Just as visual as they are musical

I realised the best way to listen to this mini-album and hear its every intricate detail is to sit, eyes closed, in the dark if necessary, and then it comes.

A Texan history, a railway, a rocking chair on the porch of a house and nothing but a starry night to stare at. This collaboration from 35-year-old John-Mark Lapham of The Earlies and Micah P Hinson, 24, is an experimental soundtrack.

Calling themselves The Late Cord, ‘Lights From The Wheelhouse’ is the start of a new sound for both musicians and a new concept that is just as visual as it is musical. Starting with a childlike melody, opening song ‘Lila Blue’ builds with electrical pulses and repetitious vocals. The deep southern vocals of Micah rise again in ‘The Late Cord’, the song the band takes its name from, over Fender chords and a popping bass.

The plateful of overlapping strings by Semay Wu, a beautiful merge of cello and violin, is a fitting end to a traditional A-side of a conceptual project. “The Late Cord isn’t meant to be a traditional band, but more of an umbrella for different collaborators and concepts,” said John-Mark, who grew up in the same town as Micah, Abilene in the west Texan Bible belt, although they didn’t actually meet until 2000. “I don’t think I consciously set out to make a specific sound, something a little more experimental perhaps. You always have to leave room for the unexpected.”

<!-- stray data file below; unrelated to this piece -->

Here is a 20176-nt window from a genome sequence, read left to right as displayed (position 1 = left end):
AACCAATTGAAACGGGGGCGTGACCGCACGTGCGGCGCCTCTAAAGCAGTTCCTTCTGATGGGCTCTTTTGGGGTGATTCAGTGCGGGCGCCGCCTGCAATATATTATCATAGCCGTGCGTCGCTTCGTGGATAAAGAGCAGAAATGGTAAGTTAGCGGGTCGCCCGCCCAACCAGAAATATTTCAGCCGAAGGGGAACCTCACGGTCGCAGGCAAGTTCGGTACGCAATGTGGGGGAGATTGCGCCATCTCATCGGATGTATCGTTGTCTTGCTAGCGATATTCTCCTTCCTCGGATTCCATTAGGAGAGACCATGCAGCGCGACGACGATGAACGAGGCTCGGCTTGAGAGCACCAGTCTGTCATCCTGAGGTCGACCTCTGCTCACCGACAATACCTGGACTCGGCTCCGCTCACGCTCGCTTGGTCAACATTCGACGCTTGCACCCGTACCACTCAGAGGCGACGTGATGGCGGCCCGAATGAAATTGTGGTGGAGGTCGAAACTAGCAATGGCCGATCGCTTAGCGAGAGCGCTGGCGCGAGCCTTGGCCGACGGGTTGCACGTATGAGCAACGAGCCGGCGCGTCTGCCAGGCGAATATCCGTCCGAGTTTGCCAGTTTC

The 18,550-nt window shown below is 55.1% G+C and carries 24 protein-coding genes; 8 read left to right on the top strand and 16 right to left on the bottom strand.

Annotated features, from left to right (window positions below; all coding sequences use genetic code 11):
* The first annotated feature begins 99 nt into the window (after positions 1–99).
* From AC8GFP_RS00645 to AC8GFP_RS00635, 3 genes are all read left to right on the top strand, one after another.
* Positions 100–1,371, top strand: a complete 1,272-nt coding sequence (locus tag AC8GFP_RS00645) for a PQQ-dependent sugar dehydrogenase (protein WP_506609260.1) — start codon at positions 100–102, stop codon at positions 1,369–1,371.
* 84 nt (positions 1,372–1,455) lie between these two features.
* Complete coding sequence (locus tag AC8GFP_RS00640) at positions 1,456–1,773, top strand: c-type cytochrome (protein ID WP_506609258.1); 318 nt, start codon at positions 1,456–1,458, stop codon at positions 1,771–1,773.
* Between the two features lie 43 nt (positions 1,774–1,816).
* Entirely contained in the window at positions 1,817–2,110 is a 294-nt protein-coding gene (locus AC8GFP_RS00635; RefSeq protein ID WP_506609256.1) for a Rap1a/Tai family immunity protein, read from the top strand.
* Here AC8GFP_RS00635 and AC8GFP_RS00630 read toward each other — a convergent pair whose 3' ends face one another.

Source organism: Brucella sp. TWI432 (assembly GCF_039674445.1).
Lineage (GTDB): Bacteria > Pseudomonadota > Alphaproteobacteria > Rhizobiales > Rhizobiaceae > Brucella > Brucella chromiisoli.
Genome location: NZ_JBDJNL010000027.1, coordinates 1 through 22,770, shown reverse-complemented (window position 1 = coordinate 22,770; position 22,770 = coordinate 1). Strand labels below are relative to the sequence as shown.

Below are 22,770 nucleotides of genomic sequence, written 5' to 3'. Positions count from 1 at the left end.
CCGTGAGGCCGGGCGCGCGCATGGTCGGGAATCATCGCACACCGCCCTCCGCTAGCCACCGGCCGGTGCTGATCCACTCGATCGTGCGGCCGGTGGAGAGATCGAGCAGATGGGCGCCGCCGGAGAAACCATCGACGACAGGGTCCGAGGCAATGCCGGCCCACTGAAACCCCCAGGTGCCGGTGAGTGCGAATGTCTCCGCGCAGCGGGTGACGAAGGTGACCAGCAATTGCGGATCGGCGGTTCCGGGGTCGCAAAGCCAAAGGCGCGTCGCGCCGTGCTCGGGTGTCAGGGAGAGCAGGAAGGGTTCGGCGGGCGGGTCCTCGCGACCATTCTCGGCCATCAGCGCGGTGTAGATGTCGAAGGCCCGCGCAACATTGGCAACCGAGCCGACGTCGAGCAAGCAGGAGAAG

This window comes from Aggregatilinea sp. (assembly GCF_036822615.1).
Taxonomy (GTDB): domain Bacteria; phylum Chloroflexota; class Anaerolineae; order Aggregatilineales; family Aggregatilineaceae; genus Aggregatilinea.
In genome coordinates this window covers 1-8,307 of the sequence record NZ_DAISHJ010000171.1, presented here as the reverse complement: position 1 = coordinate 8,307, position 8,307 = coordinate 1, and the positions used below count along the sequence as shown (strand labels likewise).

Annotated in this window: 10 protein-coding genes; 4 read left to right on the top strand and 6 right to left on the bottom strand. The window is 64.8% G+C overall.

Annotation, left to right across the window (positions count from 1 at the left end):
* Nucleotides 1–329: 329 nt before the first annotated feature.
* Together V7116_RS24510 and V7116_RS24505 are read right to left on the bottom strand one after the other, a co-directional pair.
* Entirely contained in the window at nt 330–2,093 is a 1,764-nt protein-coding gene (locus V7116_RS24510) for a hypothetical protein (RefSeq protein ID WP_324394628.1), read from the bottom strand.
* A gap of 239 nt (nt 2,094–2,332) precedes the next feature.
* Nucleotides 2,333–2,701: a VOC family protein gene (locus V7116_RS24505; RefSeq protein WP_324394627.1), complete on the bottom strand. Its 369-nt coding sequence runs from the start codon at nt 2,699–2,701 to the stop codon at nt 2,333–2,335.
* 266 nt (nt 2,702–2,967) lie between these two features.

And unexpected is what you get when you invite a Buddy Holly backing singer to join in. ‘My Most Meaningful Relationships Are With Dead People’ features the voice of John-Mark’s father, standing out as a lone voice over church bells and bustling crowds. A simple and soft piano is joined by an electrical nipping, bringing a sense of hope to the depressive, deep, drone and soothing harmonica. “In the mid 50s, my dad sang in a backing band for Buddy Holly with two other guys as The Picks. I tried to re-join the full group, but the other two didn’t make it. We’re going to try again to get them together and have a full vocal backing band,” John-Mark said. “Our future material will be different from this, as we want to continue trying new things and working with different people.” So the touches of futuristic sounds mixed with traditional, the blues with the dark and the sounds of solace heard on last track ‘Hung On The Cemetery Gates’ sitting side by side with congregations, chant and chat could build further.

“The Late Cord isn’t meant to be a traditional band, but more of an umbrella for different collaborators and concepts.”

With inspirations stemming from This Mortal Coil, Cocteau Twins, and Dead Can Dance, who knows which formula this experiment will make. “I don’t think I would take on a project that was similar to anything else I’d done. It would just be a waste of time,” John-Mark explains. “And I don’t know how others receive this music. I can only hope some will find a home in it, and perhaps take it to heart.” The Late Cord’s complete album will be out next year followed by a tour.


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